Meet Kate Siamro the ‘Chatty Canadian’ of Spinster Records in the Bishop Arts District of Dallas, Texas. I came across her fun posts on social media for the shop and knew I had to chat with her. Her responses and energy come through in the interview as well.
In her free time she loves playing pool, hanging with her dog Duke, going to local shows, and trying a bit of everything. “I’m the kind of person looking to experience anything. I live in Dallas, Texas so I struggle with not having a beach or mountains. It’s so flat and lacks so much nature. It’s easy to get fat. You have to create your own magic.”
How did you get into your industry / What motivated you?
Initially it was a journalistic historic passion for music. Also wanting to working in the music industry in Dallas and help grow it. The owner met me one day and offered me the job because he liked my energy… I said yes so fast… working at a record store was a dream of mine since I was 14 and watched High Fidelity. I wanted to be John Cusack.
What is a day in the life like?
It’s constantly changing yet always the same. I’m always finding new music here. However, it’s charming in the sense that I’ve had regulars for 5 years, I could open the shop blindfolded, and I can look at most albums and know their worth almost immediately.
What has been your favorite sale / relationship made from behind the counter?
My boyfriend, Hunter Moehring, in a sense. I remember him coming by the shop one day, and buying a Buzzcocks album, I had such a crush on him, and I’ll never forget how giddy I was when talking to him and how many albums we commonly admired. I never wanted to date a musician because I work at a record shop… and true to form I ended up with a damn musician.
Also my boss David Grover is family to me. He owns the store and since day one we’ve always connected. We both have a lot of energy and we are extroverts. We go against the stereotype of coming into a record store and being judges. Nothing is worse than a record snob, it’s such a stupid pop culture stereotype of people who work at music stores. We welcome all, and want to get people excited about records.
In your opinion what has been the coolest thing to come through your shop / the thing you had to keep / almost couldn’t put out for sale?
Three years ago it was New Order “Substance” album. I immediately snagged that. More recently Mission of Burma “Vs.” In all Honesty, I want to buy every classic new wave, post punk album that comes through. Finding records from of Dallas bands from the 80’s and knowing the guys on them because they run music venues now… that’s always a trip.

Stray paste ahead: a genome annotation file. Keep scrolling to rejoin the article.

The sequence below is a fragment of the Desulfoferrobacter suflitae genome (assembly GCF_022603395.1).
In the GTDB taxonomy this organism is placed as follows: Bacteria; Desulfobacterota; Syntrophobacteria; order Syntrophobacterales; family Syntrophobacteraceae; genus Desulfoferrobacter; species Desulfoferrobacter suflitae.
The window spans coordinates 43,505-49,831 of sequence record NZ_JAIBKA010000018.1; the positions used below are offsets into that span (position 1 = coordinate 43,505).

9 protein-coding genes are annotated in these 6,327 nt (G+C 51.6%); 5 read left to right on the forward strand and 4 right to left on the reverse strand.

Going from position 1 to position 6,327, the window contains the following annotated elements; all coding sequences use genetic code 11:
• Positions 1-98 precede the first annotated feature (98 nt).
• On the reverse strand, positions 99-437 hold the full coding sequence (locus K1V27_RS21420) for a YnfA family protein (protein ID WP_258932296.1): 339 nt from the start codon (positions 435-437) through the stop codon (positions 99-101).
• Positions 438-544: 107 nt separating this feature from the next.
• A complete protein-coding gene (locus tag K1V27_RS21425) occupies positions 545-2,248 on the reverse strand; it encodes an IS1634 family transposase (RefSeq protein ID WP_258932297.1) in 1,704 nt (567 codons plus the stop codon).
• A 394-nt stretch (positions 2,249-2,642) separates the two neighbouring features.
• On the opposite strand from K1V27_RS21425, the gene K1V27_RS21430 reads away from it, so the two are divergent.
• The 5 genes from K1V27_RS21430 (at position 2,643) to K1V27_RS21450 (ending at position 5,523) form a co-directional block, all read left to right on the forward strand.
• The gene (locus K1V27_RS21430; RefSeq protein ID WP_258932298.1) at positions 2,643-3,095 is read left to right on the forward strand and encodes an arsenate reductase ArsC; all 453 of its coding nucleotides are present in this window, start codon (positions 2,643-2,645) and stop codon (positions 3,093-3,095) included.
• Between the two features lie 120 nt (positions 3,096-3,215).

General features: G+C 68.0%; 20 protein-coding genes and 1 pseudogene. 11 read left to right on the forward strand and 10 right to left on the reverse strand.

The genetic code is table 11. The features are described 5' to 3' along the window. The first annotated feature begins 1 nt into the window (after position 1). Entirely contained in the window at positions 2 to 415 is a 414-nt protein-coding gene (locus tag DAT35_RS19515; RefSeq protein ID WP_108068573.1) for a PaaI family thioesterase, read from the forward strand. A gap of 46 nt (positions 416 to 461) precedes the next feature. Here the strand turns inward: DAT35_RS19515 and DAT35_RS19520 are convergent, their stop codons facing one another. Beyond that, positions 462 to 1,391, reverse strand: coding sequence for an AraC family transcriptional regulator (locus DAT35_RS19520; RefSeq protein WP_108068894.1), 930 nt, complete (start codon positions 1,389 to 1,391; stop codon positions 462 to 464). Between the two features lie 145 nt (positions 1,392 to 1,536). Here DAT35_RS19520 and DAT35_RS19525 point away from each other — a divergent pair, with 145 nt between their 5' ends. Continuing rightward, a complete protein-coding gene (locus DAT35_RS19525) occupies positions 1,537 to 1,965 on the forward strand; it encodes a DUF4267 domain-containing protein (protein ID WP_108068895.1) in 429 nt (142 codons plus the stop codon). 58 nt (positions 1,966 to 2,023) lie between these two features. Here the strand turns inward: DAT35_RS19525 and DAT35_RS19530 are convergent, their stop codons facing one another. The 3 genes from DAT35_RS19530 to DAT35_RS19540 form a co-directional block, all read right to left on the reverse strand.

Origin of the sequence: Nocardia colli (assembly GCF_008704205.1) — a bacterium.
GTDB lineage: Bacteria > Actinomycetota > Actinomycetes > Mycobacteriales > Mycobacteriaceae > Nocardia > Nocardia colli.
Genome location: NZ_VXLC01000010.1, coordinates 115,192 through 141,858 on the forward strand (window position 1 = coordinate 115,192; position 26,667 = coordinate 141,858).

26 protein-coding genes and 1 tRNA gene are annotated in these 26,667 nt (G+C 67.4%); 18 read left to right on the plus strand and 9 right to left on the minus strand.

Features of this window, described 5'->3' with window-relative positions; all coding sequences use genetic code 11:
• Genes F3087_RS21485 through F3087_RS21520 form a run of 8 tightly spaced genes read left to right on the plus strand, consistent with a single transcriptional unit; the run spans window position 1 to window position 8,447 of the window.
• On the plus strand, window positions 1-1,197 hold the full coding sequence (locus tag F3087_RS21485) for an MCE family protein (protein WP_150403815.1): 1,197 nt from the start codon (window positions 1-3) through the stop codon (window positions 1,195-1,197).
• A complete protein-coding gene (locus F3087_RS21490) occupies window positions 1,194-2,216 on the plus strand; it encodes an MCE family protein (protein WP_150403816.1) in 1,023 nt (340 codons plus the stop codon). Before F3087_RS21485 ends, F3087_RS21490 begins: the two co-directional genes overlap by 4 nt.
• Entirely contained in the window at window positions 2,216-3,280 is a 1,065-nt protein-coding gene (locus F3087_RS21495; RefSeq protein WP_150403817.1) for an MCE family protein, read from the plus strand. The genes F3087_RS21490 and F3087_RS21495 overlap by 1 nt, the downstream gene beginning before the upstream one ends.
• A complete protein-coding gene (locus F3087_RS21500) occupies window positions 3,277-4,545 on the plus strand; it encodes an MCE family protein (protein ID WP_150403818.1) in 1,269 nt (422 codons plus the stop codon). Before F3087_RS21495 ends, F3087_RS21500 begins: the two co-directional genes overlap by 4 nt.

What has been the craziest experience that has happened at the shop?
I had a stalker that’s a magician who wouldn’t stop coming in and doing magic tricks. I was scared he would make me disappear. I also had a guy come in and get sexist with the fact that I’m a woman and work at a record store, my boss David kicked him out and told him he’s not aloud back in. I also had someone wasted and dancing at 1pm on a Monday, and then a ton of cops showed up and took him away… supposedly he was drunkenly destroying local stores around us. We’ve had famous musicians come through too.
What advice do you have for someone wanting to get into pursuing what you’re doing?
For fellow women I always say be strong, tough, and honest. I never lie about knowing something. I like asking a lot of questions and learning as much as I can about music, especially locally.
Educate yourself if you want to work in music. Understand the industry and history. Most of all, raise your fellow women to success.
We are in a still male dominated field, and women need to work together to kill the stereotypes of what we enjoy listening to and what we can do in music. I also feel energy wins. Having positive energy and embracing yourself and finding beauty in who you are will always make you are more attractive person to be around. embrace what you got.
Are you a vinyl collector yourself? What drew you to it?
Yes! It’s an addiction. I buy all the time. I had a very long list on Discogs of records I want. It’s so satisfying. My collection is majority New Wave, 80s, soul, and punk. I like all genres though.
What has been / is the most difficult part of your job?
I hate saying it, but men who assume I don’t know anything about music because I’m a young woman. I would never consider myself all knowing of everything, but sometimes guys will try to educate me on the basic level music facts or how turntables work… I think it bothers me because they wouldn’t drop basic facts like that on some older dude. I used to want to shake them and say “I’ve been doing this for 5 years”, ” I DJ”, “I’ve worked the Coachella record store”, “I grew up around records and good music”… I recently stopped caring and try to interrupt them and finish the fact before they can.
What types of things are happening in your industry / with vinyl that you’re excited or worried about? i.e. innovation, or trends you’re seeing.
It’s back and is strong because we are in a digital age and we are craving things that are tactile. We want something that feels nostalgic and physical. I think records will survive because they do sound better and look cool. I get nervous about Amazon putting small businesses, Like Spinster Records, out of work. I get nervous that Amazon’s ability to buy in bulk and lower the price will kill off small record shops. That’s why people need to boycott them. They are destroying small shops.
What else am I missing that you’d like to share?
Dallas is growing! In the next few years I’m excited to see where it stands nationally on music. We have just as much punk and rap as we do country and rock. It is so diverse. We have so many bands and musicians just doing a stand up job and I’m so proud of it. This city has so much to give. I’m really happy to be a part of it.
Spinster Records: @Spinsterrecords